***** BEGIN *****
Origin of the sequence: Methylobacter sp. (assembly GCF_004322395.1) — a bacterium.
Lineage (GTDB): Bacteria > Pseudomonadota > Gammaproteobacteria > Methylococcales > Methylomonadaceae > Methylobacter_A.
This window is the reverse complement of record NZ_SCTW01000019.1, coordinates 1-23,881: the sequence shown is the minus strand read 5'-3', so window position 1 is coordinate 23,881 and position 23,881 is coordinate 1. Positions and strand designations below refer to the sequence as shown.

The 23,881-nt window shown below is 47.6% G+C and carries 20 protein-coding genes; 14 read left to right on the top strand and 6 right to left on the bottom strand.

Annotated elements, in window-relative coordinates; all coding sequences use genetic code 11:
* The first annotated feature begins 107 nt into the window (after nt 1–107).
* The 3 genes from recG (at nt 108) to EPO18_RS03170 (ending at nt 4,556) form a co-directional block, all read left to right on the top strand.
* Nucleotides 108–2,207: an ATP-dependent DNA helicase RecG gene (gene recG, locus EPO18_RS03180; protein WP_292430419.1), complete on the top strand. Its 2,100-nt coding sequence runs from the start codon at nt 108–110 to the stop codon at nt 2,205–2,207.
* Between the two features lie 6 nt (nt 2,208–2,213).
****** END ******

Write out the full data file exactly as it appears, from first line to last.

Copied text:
Origin of the sequence: Methylobacter sp. (assembly GCF_004322395.1) — a bacterium.
Lineage (GTDB): Bacteria > Pseudomonadota > Gammaproteobacteria > Methylococcales > Methylomonadaceae > Methylobacter_A.
This window is the reverse complement of record NZ_SCTW01000019.1, coordinates 1-23,881: the sequence shown is the minus strand read 5'-3', so window position 1 is coordinate 23,881 and position 23,881 is coordinate 1. Positions and strand designations below refer to the sequence as shown.

The 23,881-nt window shown below is 47.6% G+C and carries 20 protein-coding genes; 14 read left to right on the top strand and 6 right to left on the bottom strand.

Annotated elements, in window-relative coordinates; all coding sequences use genetic code 11:
* The first annotated feature begins 107 nt into the window (after nt 1–107).
* The 3 genes from recG (at nt 108) to EPO18_RS03170 (ending at nt 4,556) form a co-directional block, all read left to right on the top strand.
* Nucleotides 108–2,207: an ATP-dependent DNA helicase RecG gene (gene recG, locus EPO18_RS03180; protein WP_292430419.1), complete on the top strand. Its 2,100-nt coding sequence runs from the start codon at nt 108–110 to the stop codon at nt 2,205–2,207.
* Between the two features lie 6 nt (nt 2,208–2,213).